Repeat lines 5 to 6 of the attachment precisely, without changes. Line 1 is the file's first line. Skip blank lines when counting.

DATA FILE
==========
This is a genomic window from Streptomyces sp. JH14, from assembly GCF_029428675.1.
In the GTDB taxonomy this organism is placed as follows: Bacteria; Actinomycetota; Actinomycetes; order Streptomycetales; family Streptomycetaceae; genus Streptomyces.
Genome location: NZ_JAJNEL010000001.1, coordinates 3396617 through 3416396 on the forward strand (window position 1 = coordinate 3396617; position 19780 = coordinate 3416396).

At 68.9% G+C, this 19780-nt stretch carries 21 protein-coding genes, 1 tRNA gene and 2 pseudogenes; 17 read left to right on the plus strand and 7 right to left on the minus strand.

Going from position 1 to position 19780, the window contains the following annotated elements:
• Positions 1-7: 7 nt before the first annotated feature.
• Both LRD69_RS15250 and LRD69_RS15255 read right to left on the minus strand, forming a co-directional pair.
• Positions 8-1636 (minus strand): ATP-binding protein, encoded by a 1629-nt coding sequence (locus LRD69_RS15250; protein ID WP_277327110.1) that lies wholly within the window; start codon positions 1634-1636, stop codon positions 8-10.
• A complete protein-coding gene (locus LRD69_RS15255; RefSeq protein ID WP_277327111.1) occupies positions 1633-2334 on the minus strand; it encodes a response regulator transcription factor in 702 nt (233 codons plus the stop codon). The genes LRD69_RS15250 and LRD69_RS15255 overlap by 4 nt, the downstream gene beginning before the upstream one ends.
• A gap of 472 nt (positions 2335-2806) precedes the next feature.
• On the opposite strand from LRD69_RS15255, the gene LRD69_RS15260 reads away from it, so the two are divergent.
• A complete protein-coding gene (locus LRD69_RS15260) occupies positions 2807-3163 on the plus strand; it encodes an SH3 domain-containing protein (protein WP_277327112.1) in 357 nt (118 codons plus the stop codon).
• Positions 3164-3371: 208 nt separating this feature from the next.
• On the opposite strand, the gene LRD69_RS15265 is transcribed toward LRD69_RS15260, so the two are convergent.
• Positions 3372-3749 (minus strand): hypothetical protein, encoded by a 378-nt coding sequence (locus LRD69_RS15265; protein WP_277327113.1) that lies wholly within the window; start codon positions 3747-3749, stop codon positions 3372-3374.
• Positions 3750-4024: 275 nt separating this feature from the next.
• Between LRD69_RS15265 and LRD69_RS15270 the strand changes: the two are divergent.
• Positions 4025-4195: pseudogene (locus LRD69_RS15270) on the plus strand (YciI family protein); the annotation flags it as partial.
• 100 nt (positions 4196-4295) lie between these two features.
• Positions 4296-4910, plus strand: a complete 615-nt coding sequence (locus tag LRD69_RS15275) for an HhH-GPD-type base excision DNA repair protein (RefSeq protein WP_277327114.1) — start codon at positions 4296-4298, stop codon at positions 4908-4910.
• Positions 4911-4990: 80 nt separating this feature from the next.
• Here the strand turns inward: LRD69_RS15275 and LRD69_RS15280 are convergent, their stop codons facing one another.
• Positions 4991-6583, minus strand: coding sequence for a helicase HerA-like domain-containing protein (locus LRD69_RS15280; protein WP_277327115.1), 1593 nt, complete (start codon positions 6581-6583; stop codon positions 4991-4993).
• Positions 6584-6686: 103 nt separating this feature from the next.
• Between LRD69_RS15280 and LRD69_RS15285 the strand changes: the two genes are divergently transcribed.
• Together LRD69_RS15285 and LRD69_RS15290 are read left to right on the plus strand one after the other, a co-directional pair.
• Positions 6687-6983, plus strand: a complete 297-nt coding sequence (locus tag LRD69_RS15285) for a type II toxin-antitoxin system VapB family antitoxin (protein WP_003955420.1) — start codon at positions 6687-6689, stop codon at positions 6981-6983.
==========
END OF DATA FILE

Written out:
Going from position 1 to position 19780, the window contains the following annotated elements:
• Positions 1-7: 7 nt before the first annotated feature.